Several of the parishioners at my church are members of this order. And there is always a little ceremony to induct them; not that I mind though the ceremony sometimes seems a bit much and is no longer than that for someone who is being tonsured a taper bearer or reader. Most of the people I know who are in the order do so much more for their church than merely write checks.
I'm wishing I hadn't responded earlier this morning, as I've had time to reflect on this since then.
It's not up to me to judge the motives of those who give large amounts of money. And really, is it so bad that they are recognized for that ministry? This past Sunday in the Archdiocese it was "Choir and Chanters Sunday" (I think that's how they worded it). Some of us are recognized for that sort of leadership. Not all can participate that way any more than all can participate by contributing large sums of money. We also recognize Sunday School teachers, etc., so what's the difference? Do chanters chant to receive glory? Maybe some do. God knows.
Romans 12 (NKJV): 3 For I say, through the grace given to me, to everyone who is among you, not to think of himself more highly than he ought to think, but to think soberly, as God has dealt to each one a measure of faith. 4 For as we have many members in one body, but all the members do not have the same function, 5 so we, being many, are one body in Christ, and individually members of one another. 6 Having then gifts differing according to the grace that is given to us, let us use them: if prophecy, let us prophesy in proportion to our faith; 7 or ministry, let us use it in our ministering; he who teaches, in teaching; 8 he who exhorts, in exhortation; he who gives, with liberality
; he who leads, with diligence; he who shows mercy, with cheerfulness. (emphasis mine
On a little bit of a tangent: A year ago, I was unemployed and I could not contribute to the church as much as I wanted to. But in order to be considered a member of the parish and to vote in elections, I had to be a pledging member. I was contacted by my priest asking why I had not pledged anything though he knew well of my situation. I then told him why it is we consider only those who pledge money to be a member of the parish. A lot of the people who pledge lots of money are never there for anything or only come sporadically. They don't volunteer but they can contribute $ which is great, but that's it. I asked him why my services for the church as a chanter (sometimes the only chanter), bookstore manager, occasional chorister, sexton, etc. by themselves are not sufficient reasons for me to be considered a full member of the parish. Why is the contribution of my time not as prized as whatever pittance I cannot contribute at this time? He admitted that I was right; that the time we give, sometimes that is all we can give, is overlooked at the expense of money. In the end, things worked out but the thing is that as long as our parish constitution says that pledging money makes you a member, we are going to be a parish that measures success and failure by dollar signs.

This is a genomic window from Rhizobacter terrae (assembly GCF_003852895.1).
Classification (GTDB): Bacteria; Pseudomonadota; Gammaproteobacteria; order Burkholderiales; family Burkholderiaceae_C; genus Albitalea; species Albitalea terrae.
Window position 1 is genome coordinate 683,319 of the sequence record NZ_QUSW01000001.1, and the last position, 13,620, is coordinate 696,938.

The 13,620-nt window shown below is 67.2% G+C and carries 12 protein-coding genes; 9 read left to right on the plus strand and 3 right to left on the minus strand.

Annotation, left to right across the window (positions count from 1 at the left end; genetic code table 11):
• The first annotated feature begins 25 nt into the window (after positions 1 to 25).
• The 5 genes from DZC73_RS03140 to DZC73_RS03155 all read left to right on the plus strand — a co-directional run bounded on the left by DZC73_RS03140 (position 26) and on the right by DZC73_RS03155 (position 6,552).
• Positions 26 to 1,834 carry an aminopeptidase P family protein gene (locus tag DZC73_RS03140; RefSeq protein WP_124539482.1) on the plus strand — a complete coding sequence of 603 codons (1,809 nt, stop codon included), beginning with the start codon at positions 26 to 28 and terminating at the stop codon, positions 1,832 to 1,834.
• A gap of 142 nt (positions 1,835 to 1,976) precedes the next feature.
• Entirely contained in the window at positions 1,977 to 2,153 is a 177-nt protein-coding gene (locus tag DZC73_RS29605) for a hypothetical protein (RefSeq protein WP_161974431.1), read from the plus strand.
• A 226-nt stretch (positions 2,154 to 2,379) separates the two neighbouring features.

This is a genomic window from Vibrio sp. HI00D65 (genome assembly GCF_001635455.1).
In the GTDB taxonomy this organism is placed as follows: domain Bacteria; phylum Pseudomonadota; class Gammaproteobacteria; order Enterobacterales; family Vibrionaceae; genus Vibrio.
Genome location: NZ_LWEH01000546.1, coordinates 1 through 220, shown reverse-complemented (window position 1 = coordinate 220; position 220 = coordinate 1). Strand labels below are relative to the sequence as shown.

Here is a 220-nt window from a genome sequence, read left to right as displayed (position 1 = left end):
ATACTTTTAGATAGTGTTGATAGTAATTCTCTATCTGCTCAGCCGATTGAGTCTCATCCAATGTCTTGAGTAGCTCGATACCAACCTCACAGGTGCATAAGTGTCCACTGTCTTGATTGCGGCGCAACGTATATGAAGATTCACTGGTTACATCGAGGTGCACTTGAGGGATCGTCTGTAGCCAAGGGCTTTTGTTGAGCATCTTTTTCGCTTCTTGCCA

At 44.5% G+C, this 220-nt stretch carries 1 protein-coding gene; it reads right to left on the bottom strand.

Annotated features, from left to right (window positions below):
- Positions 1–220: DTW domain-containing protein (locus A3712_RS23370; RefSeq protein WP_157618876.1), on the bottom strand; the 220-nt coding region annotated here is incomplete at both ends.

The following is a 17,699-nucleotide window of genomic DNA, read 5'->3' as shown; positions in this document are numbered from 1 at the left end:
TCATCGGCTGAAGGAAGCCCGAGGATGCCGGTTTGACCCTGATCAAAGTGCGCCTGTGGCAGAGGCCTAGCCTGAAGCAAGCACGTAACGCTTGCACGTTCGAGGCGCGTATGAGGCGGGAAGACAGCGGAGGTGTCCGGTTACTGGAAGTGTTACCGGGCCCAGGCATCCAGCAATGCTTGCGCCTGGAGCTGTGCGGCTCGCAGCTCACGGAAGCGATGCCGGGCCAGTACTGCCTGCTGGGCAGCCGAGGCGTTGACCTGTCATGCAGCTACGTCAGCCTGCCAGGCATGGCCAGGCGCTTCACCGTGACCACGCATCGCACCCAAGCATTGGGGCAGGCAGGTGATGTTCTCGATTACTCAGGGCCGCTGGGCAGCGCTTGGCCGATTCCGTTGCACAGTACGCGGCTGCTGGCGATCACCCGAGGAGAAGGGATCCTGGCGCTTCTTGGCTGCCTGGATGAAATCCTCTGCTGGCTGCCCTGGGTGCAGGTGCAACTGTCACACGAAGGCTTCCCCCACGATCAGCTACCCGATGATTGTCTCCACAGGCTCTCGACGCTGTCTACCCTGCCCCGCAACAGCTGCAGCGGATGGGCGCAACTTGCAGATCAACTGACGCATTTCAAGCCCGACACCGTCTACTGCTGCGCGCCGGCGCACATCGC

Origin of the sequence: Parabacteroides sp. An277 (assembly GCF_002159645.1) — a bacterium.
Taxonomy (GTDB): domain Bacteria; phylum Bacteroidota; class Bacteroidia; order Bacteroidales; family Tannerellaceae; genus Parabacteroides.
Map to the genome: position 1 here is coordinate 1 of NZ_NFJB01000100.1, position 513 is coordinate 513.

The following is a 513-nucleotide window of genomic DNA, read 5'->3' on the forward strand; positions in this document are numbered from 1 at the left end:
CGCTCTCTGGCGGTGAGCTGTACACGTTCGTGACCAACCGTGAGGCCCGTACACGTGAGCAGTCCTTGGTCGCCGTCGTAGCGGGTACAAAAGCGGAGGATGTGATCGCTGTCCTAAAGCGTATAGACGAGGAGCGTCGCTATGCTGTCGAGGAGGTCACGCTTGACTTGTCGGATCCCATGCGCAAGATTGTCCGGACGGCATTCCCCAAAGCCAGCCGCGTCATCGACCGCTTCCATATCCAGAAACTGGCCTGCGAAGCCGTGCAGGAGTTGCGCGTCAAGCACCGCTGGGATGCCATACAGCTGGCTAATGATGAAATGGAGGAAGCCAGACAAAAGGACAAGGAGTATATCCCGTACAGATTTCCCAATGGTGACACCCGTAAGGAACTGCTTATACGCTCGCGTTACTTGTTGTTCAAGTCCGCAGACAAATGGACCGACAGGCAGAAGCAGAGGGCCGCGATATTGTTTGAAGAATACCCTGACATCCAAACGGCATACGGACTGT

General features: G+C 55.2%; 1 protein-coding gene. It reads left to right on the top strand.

I understand entirely what you're saying here. At the moment, I worship in a small mission parish. We don't have a formal requirement for who actually belongs. When the time comes to set something in print, I will fight tooth and nail against requiring any monetary amount for membership. Regular attendance and participation should determine who belongs and who doesn't.